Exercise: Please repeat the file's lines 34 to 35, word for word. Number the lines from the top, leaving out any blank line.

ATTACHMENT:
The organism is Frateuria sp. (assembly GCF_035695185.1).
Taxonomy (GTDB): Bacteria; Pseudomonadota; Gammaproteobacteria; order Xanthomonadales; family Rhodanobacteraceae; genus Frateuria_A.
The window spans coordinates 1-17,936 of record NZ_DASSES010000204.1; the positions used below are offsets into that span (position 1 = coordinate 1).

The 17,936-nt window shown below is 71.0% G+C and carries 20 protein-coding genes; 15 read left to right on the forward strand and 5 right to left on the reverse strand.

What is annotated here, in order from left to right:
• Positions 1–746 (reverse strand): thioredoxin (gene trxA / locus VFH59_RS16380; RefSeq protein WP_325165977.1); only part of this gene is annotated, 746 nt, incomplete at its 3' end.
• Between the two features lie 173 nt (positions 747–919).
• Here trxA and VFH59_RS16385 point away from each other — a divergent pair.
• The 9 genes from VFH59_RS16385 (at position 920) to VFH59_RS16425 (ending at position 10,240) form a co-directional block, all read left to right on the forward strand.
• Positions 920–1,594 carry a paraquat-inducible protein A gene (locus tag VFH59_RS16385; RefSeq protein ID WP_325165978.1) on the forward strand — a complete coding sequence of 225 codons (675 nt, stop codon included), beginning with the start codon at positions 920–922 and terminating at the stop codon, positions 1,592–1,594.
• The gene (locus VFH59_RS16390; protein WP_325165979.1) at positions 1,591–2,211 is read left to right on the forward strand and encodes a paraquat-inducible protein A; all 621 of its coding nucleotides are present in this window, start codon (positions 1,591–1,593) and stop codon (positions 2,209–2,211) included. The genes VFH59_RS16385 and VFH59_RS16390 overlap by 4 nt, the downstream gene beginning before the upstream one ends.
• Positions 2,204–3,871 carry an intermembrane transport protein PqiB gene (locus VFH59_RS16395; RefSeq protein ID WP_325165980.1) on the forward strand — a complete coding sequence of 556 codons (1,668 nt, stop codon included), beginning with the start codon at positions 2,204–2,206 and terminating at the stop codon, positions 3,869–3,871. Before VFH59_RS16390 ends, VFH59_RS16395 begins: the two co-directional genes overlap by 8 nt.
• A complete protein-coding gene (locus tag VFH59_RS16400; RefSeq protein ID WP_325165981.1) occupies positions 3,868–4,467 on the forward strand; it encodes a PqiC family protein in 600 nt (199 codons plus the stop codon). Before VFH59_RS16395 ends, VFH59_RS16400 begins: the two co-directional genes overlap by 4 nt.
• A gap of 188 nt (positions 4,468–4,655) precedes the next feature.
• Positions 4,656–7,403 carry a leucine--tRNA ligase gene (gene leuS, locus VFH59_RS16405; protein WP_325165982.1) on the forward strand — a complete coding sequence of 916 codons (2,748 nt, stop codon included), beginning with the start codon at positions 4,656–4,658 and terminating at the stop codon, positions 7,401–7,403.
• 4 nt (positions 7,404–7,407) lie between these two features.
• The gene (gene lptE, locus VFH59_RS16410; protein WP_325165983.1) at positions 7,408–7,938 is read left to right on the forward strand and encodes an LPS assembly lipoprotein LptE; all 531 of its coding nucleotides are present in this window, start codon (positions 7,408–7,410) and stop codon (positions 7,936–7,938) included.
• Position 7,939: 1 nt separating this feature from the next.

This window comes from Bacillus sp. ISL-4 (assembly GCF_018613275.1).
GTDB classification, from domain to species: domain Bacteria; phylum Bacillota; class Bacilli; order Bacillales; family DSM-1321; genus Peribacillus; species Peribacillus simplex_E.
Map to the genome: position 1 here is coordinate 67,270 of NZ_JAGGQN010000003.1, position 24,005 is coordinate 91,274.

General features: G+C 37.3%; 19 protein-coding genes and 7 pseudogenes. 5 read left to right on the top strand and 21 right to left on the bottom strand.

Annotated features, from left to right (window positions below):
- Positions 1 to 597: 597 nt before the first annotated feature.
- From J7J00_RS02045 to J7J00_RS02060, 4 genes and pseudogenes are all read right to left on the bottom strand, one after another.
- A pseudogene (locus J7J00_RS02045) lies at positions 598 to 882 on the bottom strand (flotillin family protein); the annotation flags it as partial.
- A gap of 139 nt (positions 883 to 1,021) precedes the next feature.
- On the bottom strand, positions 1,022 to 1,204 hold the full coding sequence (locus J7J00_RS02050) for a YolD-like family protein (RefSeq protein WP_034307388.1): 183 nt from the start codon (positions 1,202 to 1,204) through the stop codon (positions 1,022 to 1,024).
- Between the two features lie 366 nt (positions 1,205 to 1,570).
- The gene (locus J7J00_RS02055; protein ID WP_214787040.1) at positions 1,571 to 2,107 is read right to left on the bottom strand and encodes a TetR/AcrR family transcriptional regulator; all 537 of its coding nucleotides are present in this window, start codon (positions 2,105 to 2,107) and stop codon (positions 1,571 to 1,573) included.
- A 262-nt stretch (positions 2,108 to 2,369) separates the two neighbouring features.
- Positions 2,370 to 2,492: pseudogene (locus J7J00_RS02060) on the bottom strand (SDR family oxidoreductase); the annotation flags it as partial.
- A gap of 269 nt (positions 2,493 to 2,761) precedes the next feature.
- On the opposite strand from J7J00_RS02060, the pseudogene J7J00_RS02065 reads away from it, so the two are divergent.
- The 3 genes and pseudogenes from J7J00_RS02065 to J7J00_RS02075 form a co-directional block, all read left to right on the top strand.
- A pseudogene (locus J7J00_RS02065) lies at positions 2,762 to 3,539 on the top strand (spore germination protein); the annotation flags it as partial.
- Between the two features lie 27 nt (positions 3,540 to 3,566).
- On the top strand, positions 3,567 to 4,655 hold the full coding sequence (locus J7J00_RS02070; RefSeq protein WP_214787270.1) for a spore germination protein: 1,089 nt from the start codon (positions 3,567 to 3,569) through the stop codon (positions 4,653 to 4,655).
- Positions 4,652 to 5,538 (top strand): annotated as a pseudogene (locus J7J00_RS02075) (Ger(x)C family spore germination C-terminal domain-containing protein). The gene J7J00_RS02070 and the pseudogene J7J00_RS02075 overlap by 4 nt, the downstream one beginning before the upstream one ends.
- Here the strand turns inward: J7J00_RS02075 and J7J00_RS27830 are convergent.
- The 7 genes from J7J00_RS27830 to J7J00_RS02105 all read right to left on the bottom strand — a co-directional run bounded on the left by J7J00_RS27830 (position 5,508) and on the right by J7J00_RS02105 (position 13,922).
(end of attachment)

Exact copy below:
- On the opposite strand from J7J00_RS02060, the pseudogene J7J00_RS02065 reads away from it, so the two are divergent.
- The 3 genes and pseudogenes from J7J00_RS02065 to J7J00_RS02075 form a co-directional block, all read left to right on the top strand.